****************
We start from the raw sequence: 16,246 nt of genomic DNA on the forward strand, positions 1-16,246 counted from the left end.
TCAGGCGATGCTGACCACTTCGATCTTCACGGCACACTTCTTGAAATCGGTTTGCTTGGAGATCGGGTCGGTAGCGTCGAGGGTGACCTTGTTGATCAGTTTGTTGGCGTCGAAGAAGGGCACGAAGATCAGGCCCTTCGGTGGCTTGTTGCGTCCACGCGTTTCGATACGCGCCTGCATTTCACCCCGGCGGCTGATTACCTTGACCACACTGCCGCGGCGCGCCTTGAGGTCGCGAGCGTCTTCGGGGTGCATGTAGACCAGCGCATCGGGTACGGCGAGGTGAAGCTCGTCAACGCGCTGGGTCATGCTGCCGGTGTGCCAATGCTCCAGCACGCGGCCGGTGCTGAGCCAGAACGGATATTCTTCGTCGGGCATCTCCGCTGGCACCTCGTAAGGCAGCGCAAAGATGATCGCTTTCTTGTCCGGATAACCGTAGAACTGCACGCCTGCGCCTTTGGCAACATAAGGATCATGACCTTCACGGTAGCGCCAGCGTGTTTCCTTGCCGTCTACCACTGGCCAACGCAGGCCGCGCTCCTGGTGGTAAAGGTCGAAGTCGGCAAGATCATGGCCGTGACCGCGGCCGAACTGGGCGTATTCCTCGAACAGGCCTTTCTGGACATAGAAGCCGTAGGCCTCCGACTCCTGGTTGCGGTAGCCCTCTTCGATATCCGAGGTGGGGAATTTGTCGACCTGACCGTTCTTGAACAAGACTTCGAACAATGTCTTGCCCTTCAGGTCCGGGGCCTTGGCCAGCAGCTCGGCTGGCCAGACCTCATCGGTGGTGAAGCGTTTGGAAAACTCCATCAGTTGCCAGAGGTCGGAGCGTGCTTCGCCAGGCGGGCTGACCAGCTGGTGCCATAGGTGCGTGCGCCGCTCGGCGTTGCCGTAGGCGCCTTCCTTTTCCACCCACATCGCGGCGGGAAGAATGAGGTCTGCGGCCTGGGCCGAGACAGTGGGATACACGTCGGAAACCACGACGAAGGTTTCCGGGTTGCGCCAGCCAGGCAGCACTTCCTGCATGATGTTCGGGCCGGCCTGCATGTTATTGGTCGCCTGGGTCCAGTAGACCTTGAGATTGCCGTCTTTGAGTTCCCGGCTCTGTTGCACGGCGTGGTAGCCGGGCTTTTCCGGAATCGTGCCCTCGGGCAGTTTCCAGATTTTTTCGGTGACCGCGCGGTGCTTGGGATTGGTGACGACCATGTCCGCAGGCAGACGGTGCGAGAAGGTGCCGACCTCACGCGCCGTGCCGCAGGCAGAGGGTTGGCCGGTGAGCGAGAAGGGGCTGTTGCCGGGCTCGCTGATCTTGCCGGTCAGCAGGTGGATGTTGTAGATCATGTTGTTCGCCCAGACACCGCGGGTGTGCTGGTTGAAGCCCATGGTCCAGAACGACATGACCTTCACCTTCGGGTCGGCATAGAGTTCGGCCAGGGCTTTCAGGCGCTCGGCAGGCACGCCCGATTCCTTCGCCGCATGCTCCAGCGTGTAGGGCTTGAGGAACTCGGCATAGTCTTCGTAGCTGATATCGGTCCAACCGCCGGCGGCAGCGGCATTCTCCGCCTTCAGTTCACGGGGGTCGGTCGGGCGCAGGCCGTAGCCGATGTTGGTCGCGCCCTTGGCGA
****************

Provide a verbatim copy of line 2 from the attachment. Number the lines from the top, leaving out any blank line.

TCAGGCGATGCTGACCACTTCGATCTTCACGGCACACTTCTTGAAATCGGTTTGCTTGGAGATCGGGTCGGTAGCGTCGAGGGTGACCTTGTTGATCAGTTTGTTGGCGTCGAAGAAGGGCACGAAGATCAGGCCCTTCGGTGGCTTGTTGCGTCCACGCGTTTCGATACGCGCCTGCATTTCACCCCGGCGGCTGATTACCTTGACCACACTGCCGCGGCGCGCCTTGAGGTCGCGAGCGTCTTCGGGGTGCATGTAGACCAGCGCATCGGGTACGGCGAGGTGAAGCTCGTCAACGCGCTGGGTCATGCTGCCGGTGTGCCAATGCTCCAGCACGCGGCCGGTGCTGAGCCAGAACGGATATTCTTCGTCGGGCATCTCCGCTGGCACCTCGTAAGGCAGCGCAAAGATGATCGCTTTCTTGTCCGGATAACCGTAGAACTGCACGCCTGCGCCTTTGGCAACATAAGGATCATGACCTTCACGGTAGCGCCAGCGTGTTTCCTTGCCGTCTACCACTGGCCAACGCAGGCCGCGCTCCTGGTGGTAAAGGTCGAAGTCGGCAAGATCATGGCCGTGACCGCGGCCGAACTGGGCGTATTCCTCGAACAGGCCTTTCTGGACATAGAAGCCGTAGGCCTCCGACTCCTGGTTGCGGTAGCCCTCTTCGATATCCGAGGTGGGGAATTTGTCGACCTGACCGTTCTTGAACAAGACTTCGAACAATGTCTTGCCCTTCAGGTCCGGGGCCTTGGCCAGCAGCTCGGCTGGCCAGACCTCATCGGTGGTGAAGCGTTTGGAAAACTCCATCAGTTGCCAGAGGTCGGAGCGTGCTTCGCCAGGCGGGCTGACCAGCTGGTGCCATAGGTGCGTGCGCCGCTCGGCGTTGCCGTAGGCGCCTTCCTTTTCCACCCACATCGCGGCGGGAAGAATGAGGTCTGCGGCCTGGGCCGAGACAGTGGGATACACGTCGGAAACCACGACGAAGGTTTCCGGGTTGCGCCAGCCAGGCAGCACTTCCTGCATGATGTTCGGGCCGGCCTGCATGTTATTGGTCGCCTGGGTCCAGTAGACCTTGAGATTGCCGTCTTTGAGTTCCCGGCTCTGTTGCACGGCGTGGTAGCCGGGCTTTTCCGGAATCGTGCCCTCGGGCAGTTTCCAGATTTTTTCGGTGACCGCGCGGTGCTTGGGATTGGTGACGACCATGTCCGCAGGCAGACGGTGCGAGAAGGTGCCGACCTCACGCGCCGTGCCGCAGGCAGAGGGTTGGCCGGTGAGCGAGAAGGGGCTGTTGCCGGGCTCGCTGATCTTGCCGGTCAGCAGGTGGATGTTGTAGATCATGTTGTTCGCCCAGACACCGCGGGTGTGCTGGTTGAAGCCCATGGTCCAGAACGACATGACCTTCACCTTCGGGTCGGCATAGAGTTCGGCCAGGGCTTTCAGGCGCTCGGCAGGCACGCCCGATTCCTTCGCCGCATGCTCCAGCGTGTAGGGCTTGAGGAACTCGGCATAGTCTTCGTAGCTGATATCGGTCCAACCGCCGGCGGCAGCGGCATTCTCCGCCTTCAGTTCACGGGGGTCGGTCGGGCGCAGGCCGTAGCCGATGTTGGTCGCGCCCTTGGCGA